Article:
"Haldir?" asked Lindir. "He's Legolas's friend."

"This is not time for petty feuds," said Feren. "Join me!"

"All right," said Lindir. "What are we going to do?"

"Provide a distraction!" cried Feren. He grabbed his horn from beside his chair, took hold of the rail on the balcony, and leaped down into the audience.

Lindir followed. Feren heard him KERPLUNK onto Thorin's head. He heard Thorin shouting, but the next minute Lindir was at his elbow.

There were now tomatoes and other things flying through the air all around them. Haldir was bravely attempting to finish his song. Feren put the horn to his lips as he ran up the aisle to the stage and hit it.

He was playing "Trololo," a favourite across Middle Earth. He gestured to Lindir, who ran to Haldir and dragged him off the stage.

The tomatoes had stopped flying for a moment, but only for a moment. Thorin was angry, and he had a very large tomato in his hand. Feren saw him lifting it, and thought it an opportune moment to take a bow. He did, and the tomato went over his head.

As other tomatoes came raining down around him, he scampered gracefully from the stage.


"What a disaster!" Galadriel threw up her hands as she paced back and forth in the great hall of Lothlorien. "I knew we should never have let orcs come! This was your fault, Feren!"

"On the contrary." Feren was calmly counting stacks and stacks of money, mithril, jewels, and other things. "We made as much money off the orcs as off the elves." He did not mention the price for the tomatoes he had hired Bolg and his friends to sell. He was talking strictly about tickets. "You have made a huge amount from this fund-raiser. Even after you pay me my commission you will have enough to do a great deal of good to Middle Earth." He did not mention all the bribes that had been doled out. He was still just talking about tickets.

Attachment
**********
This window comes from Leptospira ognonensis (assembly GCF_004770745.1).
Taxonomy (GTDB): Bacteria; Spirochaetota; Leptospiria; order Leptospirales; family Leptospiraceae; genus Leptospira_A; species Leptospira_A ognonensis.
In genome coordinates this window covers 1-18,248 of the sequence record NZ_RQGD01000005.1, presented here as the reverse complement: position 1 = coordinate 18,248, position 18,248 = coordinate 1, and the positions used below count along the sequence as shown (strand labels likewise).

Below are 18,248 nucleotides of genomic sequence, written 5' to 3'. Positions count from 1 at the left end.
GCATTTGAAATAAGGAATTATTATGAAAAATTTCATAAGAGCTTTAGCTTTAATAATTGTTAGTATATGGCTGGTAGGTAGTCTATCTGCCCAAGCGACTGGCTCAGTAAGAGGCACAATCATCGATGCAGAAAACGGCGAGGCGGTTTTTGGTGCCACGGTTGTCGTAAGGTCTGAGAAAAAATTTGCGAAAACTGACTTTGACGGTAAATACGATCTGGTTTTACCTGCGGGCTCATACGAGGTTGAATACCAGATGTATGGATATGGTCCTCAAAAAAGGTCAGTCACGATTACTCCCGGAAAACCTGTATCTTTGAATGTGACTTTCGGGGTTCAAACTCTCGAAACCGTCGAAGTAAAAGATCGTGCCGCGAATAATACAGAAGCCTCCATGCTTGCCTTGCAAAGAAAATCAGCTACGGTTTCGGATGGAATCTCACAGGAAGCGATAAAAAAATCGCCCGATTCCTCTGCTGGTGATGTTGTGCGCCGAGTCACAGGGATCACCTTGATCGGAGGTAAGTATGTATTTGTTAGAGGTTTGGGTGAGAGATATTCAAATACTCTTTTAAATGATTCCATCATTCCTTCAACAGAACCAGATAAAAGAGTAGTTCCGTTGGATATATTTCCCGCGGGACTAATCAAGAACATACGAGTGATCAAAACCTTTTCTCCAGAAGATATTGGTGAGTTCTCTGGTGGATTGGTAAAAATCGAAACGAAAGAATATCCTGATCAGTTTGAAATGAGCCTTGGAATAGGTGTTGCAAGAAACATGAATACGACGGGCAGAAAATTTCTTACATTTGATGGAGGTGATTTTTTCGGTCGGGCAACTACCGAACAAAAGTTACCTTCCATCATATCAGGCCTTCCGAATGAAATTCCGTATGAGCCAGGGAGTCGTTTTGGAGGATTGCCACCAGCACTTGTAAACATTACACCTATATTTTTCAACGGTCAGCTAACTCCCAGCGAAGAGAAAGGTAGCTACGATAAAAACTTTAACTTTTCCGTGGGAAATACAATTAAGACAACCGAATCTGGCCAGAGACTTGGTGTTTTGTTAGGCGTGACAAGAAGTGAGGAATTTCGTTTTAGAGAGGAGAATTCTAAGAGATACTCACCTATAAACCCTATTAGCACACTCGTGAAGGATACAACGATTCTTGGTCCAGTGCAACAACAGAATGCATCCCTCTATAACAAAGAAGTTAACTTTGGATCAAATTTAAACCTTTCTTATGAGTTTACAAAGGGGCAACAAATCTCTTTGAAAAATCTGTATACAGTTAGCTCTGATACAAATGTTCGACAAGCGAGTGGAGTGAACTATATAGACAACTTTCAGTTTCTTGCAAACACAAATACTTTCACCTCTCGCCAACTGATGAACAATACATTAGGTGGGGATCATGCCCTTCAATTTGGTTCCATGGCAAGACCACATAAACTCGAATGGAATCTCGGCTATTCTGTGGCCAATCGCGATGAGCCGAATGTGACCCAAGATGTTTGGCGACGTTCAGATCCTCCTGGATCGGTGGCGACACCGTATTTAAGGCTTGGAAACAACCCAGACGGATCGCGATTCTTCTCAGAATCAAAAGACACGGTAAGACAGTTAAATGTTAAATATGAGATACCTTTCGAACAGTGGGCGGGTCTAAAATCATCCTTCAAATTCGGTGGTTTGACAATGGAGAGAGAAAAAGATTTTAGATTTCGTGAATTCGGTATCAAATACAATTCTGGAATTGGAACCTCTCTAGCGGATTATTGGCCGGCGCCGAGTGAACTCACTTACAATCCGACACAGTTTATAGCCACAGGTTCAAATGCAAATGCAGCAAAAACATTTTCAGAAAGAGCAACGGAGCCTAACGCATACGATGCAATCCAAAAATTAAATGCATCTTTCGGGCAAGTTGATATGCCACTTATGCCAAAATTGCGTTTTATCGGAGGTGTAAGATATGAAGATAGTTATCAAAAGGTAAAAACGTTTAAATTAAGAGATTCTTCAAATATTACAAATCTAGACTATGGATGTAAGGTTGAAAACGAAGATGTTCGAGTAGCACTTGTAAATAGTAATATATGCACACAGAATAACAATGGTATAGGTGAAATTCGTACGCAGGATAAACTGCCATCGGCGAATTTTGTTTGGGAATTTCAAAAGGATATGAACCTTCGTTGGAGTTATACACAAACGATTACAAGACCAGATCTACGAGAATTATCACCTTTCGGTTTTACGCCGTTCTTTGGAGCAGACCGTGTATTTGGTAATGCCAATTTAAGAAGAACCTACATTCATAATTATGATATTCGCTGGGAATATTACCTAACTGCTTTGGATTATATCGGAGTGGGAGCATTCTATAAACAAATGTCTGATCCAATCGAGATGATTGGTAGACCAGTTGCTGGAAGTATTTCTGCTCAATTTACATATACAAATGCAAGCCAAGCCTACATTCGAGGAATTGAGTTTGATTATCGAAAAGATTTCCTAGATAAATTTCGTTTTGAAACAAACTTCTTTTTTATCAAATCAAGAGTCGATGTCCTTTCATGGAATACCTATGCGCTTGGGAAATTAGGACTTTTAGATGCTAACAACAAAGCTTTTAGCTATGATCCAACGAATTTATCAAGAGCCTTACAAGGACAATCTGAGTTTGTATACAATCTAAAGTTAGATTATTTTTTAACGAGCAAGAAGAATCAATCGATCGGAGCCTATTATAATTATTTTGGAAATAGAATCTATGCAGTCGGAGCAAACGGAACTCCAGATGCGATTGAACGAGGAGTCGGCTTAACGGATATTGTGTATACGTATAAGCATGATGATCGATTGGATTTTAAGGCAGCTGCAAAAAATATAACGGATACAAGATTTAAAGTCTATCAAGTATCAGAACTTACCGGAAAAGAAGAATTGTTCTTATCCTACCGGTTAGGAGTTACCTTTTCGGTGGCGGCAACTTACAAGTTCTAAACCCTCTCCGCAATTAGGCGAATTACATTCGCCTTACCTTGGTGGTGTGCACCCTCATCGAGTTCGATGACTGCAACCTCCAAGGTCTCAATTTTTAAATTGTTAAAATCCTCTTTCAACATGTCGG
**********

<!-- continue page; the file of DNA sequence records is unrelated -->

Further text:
"Plus," he added, pointing to a stack of TVs, "since we were forced to send everyone home early, we still have the door prizes. And plenty of food." He licked his ice cream and went back to counting money.

"You're right," said Galadriel. "All in all, it was a success. But my captain, Haldir, is in a terrible emotional state. He has not left his room all day, and I needed him to do something."

"I am deeply grieved," said Feren. "But I must say, in retrospect, it may be a good thing. Thranduil has been watching every jewel in his possession like a hawk. I don't think Haldir would have succeeded in stealing them. He would only have been caught."

"Who said –" began Galadriel.

Feren winked. "Strictly between the two of us," he said. "Of course. I have subtracted my wages and commission. The rest you may use to good purpose." He was not talking about all the extra things he had made money from, like insurance policies, dressing rooms, and bribes. He was just talking about tickets.

Tigwit rose with his heavy sack of gold and finished his ice cream. "Now, I think a vacation is called for."

THE END of Part Two

Stay tuned to find out what happens when Legolas and Orophin get out of jail and Haldir recovers!